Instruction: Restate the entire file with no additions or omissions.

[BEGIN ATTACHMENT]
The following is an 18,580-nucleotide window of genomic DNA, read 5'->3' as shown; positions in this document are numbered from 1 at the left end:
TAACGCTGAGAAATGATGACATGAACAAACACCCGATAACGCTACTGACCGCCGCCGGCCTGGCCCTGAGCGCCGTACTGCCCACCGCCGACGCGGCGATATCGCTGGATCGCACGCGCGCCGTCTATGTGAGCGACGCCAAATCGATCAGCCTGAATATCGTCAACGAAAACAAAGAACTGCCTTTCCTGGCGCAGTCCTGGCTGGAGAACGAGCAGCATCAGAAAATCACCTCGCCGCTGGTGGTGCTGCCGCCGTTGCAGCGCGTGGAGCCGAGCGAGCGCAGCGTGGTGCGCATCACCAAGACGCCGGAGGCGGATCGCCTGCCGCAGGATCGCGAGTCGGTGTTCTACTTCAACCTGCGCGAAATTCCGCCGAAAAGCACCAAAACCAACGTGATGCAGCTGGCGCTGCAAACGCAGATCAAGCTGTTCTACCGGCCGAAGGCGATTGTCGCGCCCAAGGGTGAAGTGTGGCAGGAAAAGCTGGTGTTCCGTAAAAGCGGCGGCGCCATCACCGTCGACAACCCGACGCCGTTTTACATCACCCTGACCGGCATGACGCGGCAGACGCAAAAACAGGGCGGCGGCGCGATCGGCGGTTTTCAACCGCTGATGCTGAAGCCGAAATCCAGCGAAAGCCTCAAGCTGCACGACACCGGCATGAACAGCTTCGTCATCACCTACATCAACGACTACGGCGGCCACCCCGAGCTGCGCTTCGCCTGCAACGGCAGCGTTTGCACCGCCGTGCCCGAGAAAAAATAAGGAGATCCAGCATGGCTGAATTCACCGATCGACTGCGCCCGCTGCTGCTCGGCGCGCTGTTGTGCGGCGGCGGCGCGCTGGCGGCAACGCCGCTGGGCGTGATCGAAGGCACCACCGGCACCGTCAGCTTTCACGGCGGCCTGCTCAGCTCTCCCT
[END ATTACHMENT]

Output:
The following is an 18,580-nucleotide window of genomic DNA, read 5'->3' as shown; positions in this document are numbered from 1 at the left end:
TAACGCTGAGAAATGATGACATGAACAAACACCCGATAACGCTACTGACCGCCGCCGGCCTGGCCCTGAGCGCCGTACTGCCCACCGCCGACGCGGCGATATCGCTGGATCGCACGCGCGCCGTCTATGTGAGCGACGCCAAATCGATCAGCCTGAATATCGTCAACGAAAACAAAGAACTGCCTTTCCTGGCGCAGTCCTGGCTGGAGAACGAGCAGCATCAGAAAATCACCTCGCCGCTGGTGGTGCTGCCGCCGTTGCAGCGCGTGGAGCCGAGCGAGCGCAGCGTGGTGCGCATCACCAAGACGCCGGAGGCGGATCGCCTGCCGCAGGATCGCGAGTCGGTGTTCTACTTCAACCTGCGCGAAATTCCGCCGAAAAGCACCAAAACCAACGTGATGCAGCTGGCGCTGCAAACGCAGATCAAGCTGTTCTACCGGCCGAAGGCGATTGTCGCGCCCAAGGGTGAAGTGTGGCAGGAAAAGCTGGTGTTCCGTAAAAGCGGCGGCGCCATCACCGTCGACAACCCGACGCCGTTTTACATCACCCTGACCGGCATGACGCGGCAGACGCAAAAACAGGGCGGCGGCGCGATCGGCGGTTTTCAACCGCTGATGCTGAAGCCGAAATCCAGCGAAAGCCTCAAGCTGCACGACACCGGCATGAACAGCTTCGTCATCACCTACATCAACGACTACGGCGGCCACCCCGAGCTGCGCTTCGCCTGCAACGGCAGCGTTTGCACCGCCGTGCCCGAGAAAAAATAAGGAGATCCAGCATGGCTGAATTCACCGATCGACTGCGCCCGCTGCTGCTCGGCGCGCTGTTGTGCGGCGGCGGCGCGCTGGCGGCAACGCCGCTGGGCGTGATCGAAGGCACCACCGGCACCGTCAGCTTTCACGGCGGCCTGCTCAGCTCTCCCT